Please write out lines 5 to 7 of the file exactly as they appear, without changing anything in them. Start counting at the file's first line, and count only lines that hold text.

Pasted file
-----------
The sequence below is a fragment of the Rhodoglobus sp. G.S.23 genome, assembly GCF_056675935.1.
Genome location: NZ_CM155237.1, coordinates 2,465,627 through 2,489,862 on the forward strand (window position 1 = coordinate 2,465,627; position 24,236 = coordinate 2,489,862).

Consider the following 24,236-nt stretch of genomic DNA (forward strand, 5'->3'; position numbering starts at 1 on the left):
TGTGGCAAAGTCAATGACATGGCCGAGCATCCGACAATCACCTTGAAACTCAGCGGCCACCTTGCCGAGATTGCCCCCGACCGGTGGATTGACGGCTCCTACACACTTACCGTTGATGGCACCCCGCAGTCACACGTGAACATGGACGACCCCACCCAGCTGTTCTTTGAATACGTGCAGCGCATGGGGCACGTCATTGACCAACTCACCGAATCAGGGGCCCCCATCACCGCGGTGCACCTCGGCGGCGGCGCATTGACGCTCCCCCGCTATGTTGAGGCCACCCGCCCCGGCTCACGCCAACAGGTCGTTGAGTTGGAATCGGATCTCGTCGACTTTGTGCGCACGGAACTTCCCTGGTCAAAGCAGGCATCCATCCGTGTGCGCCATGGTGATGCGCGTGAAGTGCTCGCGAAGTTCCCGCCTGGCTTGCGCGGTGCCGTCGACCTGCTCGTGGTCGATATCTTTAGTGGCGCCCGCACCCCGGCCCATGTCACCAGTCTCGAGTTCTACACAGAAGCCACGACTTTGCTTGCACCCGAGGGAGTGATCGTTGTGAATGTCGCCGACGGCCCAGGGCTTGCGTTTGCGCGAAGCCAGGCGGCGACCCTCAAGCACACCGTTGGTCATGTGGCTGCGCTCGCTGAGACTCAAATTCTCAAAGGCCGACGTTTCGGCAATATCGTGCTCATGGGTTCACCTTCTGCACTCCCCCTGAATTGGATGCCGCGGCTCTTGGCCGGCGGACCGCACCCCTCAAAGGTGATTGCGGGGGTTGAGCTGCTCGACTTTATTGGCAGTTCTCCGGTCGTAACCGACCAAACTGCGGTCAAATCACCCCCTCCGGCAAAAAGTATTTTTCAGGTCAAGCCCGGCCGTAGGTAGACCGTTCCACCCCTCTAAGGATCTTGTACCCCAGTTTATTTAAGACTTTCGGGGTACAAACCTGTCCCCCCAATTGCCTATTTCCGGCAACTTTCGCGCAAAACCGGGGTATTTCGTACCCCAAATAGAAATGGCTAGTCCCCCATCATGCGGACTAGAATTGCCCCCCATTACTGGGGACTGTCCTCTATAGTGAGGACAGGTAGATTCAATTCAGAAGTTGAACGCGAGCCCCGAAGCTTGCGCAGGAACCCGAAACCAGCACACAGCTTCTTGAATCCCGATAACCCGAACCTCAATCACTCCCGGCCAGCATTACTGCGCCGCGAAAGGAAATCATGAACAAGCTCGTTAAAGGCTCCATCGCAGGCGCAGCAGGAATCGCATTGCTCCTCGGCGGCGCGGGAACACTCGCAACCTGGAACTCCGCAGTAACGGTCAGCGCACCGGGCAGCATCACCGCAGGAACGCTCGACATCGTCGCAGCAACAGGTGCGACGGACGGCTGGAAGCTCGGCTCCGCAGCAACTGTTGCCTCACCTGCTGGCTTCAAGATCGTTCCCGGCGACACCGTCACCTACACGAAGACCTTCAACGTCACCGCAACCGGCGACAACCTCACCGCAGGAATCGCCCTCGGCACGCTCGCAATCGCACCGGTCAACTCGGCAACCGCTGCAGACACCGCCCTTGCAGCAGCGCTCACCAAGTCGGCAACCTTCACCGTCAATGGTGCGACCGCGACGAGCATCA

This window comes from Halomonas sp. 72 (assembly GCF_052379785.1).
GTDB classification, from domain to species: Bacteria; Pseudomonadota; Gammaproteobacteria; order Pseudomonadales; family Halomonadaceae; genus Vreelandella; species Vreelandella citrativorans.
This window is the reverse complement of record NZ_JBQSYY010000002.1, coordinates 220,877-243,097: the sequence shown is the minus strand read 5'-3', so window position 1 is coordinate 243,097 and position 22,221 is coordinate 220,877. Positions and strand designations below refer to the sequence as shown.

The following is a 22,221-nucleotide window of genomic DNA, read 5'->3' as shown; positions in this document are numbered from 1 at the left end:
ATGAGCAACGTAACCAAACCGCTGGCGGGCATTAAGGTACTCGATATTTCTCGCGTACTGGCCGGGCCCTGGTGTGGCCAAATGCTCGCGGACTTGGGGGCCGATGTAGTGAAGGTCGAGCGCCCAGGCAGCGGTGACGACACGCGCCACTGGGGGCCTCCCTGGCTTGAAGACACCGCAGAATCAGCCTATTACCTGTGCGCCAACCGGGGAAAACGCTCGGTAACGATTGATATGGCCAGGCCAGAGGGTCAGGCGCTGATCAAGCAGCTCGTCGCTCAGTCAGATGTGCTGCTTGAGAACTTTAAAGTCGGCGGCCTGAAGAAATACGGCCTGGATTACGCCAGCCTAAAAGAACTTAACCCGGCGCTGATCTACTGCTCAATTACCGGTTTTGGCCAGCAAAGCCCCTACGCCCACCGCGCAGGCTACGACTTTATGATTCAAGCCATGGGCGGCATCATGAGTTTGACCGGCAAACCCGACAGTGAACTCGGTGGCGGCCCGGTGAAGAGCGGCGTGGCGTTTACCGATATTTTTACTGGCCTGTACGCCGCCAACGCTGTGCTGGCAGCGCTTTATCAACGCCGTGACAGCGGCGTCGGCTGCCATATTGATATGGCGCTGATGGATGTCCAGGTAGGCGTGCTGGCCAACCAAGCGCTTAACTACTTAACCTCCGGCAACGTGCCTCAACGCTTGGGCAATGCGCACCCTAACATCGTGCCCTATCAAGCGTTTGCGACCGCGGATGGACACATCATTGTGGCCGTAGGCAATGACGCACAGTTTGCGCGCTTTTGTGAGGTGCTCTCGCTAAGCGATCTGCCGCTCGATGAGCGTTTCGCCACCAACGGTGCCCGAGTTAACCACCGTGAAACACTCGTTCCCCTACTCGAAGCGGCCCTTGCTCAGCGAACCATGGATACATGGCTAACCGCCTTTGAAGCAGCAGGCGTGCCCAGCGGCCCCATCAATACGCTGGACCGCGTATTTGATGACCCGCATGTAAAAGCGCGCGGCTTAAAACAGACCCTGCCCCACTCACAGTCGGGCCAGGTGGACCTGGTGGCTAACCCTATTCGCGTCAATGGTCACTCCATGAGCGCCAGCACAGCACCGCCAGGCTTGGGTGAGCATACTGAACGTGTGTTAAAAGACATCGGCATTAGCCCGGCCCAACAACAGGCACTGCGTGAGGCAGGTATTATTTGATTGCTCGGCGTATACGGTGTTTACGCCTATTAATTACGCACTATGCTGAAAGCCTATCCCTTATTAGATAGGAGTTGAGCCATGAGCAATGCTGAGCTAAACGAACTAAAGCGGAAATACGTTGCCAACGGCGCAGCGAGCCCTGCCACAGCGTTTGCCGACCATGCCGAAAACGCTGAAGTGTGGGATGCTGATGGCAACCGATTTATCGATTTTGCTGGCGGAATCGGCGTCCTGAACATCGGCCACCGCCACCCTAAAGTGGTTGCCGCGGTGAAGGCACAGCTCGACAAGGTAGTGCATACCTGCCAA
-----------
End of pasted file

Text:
This window comes from Halomonas sp. 72 (assembly GCF_052379785.1).
GTDB classification, from domain to species: Bacteria; Pseudomonadota; Gammaproteobacteria; order Pseudomonadales; family Halomonadaceae; genus Vreelandella; species Vreelandella citrativorans.
This window is the reverse complement of record NZ_JBQSYY010000002.1, coordinates 220,877-243,097: the sequence shown is the minus strand read 5'-3', so window position 1 is coordinate 243,097 and position 22,221 is coordinate 220,877. Positions and strand designations below refer to the sequence as shown.